MAGNOLIA SPRINGS - During a special council meeting held on Wed., Nov. 6, Magnolia Springs councilmembers voted for Mayor Kim Koniar to officially terminate the purchase agreement between the town …
MAGNOLIA SPRINGS - During a special council meeting held on Wed., Nov. 6, Magnolia Springs councilmembers voted for Mayor Kim Koniar to officially terminate the purchase agreement between the town and property owners of 12395 Magnolia Springs Highway. By terminating the agreement during the due diligence period, the council will receive back earnest money in the amount of $10,000.
The town recently entered into the purchase agreement at the beginning of Oct. Councilmembers have spent the last month performing due diligence on the property. Plans included turning the existing building into a joint town hall and library before building inspections revealed the project would be more costly than predetermined.
During inspection, the building was found to have large amounts of mold covering the entire bottom of the house, as well as some mold growing on the ground beneath the structure. The mold developed due to moisture being trapped in the crawlspace, and while no wood rot was detected, Rick Massey, an inspector with AFS, stated it would cost approximately $50,000 to mitigate the damage. The project would include controlling the groundwater and pumping resting water away from the property, removing the existing mold with a three-step process, and changing the environment under the house to prevent mold growing in the future.
Massey pointed out another problem area was the hallway floor, where a center beam under the house was beginning to sink, causing the floor to slope. He did not notice any mold spreading into the house or termites, but stated neither of those were his specialty and outside parties would need to be brought in to confirm. No tests were performed to determine what type of mold was under the building.
Along with AFS, Koniar met with two architects to discuss the future development of the property and what would be involved in the renovation. She invited Rebecca Bryant with WATERSHED to the meeting to reveal her findings to the town.
Bryant said along with the crawlspace, other issues that would need to be addressed were the requirements of a civic building, like accessibility. The property on Magnolia Springs Highway would need a raised porch along with checking to ensure doors were wide enough, and the bathrooms would need extensive remodeling to become accessible, including the removal of the tubs. She also stated rot issues were present in the wood around windows and doors that would need addressing, along with air ducts needing to be checked for mold.
“The kicker is when you start discussing combining two rooms and remodeling the bathrooms and removing certain walls to make areas accessible,” Bryant said. “There’s a stipulation in the existing building code that says if you affect more than 50% of the floor area of a building, then you have to bring the whole building up to code. So all the little things I mentioned you’d need to do, there’s a really big thing that would happen in the blink of an eye once you start removing those walls … It’s a good thing for a civic building to be up to all codes, but it’s an expensive thing to do.”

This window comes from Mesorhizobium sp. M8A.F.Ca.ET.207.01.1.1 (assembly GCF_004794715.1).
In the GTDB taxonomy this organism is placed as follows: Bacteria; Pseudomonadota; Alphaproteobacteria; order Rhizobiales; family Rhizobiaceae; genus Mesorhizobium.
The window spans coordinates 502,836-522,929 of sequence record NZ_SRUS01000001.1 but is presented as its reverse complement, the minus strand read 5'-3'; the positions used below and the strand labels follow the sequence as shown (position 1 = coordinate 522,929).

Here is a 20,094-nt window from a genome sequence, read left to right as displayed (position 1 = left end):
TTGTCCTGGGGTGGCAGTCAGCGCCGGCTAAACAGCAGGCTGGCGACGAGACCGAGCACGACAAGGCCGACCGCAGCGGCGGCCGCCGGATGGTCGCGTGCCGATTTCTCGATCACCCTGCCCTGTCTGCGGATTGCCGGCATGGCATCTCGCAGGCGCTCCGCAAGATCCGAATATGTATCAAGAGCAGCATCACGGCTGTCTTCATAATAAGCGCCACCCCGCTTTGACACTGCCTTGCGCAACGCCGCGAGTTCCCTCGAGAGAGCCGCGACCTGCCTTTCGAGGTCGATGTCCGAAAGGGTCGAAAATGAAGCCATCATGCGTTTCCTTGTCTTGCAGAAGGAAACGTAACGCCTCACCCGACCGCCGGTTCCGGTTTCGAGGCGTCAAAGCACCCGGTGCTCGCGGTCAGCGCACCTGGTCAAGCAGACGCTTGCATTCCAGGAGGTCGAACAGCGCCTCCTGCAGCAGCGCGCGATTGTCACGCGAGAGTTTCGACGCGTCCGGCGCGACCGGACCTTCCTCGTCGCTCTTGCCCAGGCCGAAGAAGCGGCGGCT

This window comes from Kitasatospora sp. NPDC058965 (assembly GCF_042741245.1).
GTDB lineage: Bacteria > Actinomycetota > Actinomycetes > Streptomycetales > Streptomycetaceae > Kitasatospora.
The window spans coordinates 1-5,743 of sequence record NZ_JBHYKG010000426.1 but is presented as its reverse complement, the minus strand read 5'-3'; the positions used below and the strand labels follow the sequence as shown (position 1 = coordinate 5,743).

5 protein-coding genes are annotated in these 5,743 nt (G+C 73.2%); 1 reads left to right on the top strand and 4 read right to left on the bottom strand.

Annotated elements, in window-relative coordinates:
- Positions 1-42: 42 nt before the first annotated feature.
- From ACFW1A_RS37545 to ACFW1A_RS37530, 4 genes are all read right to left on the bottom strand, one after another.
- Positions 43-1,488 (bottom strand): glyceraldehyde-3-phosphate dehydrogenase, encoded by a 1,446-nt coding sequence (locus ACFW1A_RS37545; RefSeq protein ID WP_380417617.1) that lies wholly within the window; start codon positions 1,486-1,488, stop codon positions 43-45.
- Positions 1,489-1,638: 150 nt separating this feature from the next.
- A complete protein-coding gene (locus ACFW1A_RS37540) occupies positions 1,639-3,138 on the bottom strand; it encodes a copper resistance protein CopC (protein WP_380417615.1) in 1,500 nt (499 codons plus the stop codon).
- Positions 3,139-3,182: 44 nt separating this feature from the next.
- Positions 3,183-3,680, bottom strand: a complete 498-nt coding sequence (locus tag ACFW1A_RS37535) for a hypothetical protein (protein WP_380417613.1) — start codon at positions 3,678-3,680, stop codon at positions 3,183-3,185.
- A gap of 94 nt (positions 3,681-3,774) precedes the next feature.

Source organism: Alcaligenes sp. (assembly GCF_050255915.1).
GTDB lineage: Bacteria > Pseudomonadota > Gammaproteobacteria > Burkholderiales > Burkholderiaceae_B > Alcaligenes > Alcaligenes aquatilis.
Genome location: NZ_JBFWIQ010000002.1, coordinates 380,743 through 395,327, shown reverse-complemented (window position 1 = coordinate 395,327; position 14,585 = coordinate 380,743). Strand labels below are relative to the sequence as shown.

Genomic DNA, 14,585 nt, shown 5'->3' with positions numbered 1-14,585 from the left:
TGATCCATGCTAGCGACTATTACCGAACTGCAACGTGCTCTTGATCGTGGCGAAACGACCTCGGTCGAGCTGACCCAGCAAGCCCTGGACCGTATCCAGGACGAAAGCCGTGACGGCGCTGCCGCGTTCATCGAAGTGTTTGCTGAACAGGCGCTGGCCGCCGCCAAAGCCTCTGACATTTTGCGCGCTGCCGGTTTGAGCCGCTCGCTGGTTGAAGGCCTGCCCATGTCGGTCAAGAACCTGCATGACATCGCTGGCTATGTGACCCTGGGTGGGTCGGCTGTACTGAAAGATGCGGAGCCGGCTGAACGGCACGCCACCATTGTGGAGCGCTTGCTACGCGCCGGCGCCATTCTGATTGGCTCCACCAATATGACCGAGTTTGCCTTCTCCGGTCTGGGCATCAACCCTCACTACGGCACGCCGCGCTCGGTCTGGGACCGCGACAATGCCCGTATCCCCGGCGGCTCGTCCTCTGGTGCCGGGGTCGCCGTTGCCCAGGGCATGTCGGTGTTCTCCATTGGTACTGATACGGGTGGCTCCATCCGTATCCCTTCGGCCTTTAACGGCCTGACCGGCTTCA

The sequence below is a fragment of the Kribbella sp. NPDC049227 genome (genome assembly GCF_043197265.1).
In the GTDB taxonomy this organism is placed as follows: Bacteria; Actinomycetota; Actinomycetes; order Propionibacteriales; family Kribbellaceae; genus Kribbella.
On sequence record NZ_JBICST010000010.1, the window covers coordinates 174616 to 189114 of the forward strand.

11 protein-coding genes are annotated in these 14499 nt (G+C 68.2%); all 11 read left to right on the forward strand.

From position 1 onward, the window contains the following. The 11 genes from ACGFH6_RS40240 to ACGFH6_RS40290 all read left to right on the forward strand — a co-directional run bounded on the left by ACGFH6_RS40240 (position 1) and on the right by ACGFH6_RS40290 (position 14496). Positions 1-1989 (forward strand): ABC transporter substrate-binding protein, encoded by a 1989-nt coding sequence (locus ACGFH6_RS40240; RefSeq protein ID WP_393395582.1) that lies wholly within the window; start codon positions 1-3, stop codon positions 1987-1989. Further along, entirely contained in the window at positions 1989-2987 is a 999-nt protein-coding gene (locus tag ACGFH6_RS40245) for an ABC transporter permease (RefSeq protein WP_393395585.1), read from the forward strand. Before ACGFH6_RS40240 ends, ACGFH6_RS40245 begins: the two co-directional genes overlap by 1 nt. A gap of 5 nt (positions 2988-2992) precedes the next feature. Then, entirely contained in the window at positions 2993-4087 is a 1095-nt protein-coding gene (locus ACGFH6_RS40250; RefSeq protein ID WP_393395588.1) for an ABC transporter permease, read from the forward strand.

Bryant stated judging by square footage of the building and the work that needed to be done, the lowest estimated cost would be $300,000, but more than likely would increase to nearly $600,000 once renovations were begun.
Based on the findings by both Massey and Bryant, the council voted to terminate the purchase agreement with the owner of the property and instead look to other options. Items discussed were the purchase of a piece of property near the current town hall where a new construction could be built, building a new civic building on the schoolyard property which the town already owns, or continuing the search for an existing property to be transformed into the new town hall/library. During a meeting in June, many citizens seemed against a property being built on the schoolyard parcel, wanting to save the space for a town park or greenspace. Bryant brought renderings of what a civic building on the lot would look like, showing that much greenspace would be left for other uses. By comparison, the empty parcel across the street from town hall’s current location would cost $125,000 upfront to purchase, but if bought would then connect the arboretum, fire department, town hall/library, and schoolyard property. Bryant estimated the cost of building a new construction to be around $175,000.
Citizens seemed to favor building on the schoolyard property as it’s already in the town’s possession, though the council wanted to deliberate further on all potential options. They’re looking to plan another town meeting where citizens can come and voice their opinions on a future location for the town hall/library project.
“The town needs to understand that the council has done due diligence on this,” said councilmember Nick Shields. “Every single member on the council was assigned a responsibility, and everybody did a tremendous job. I think you have every right to be proud of the due diligence that was carried out, regardless of the disappointing decision we had to come to. We’re doing what is best for our town.”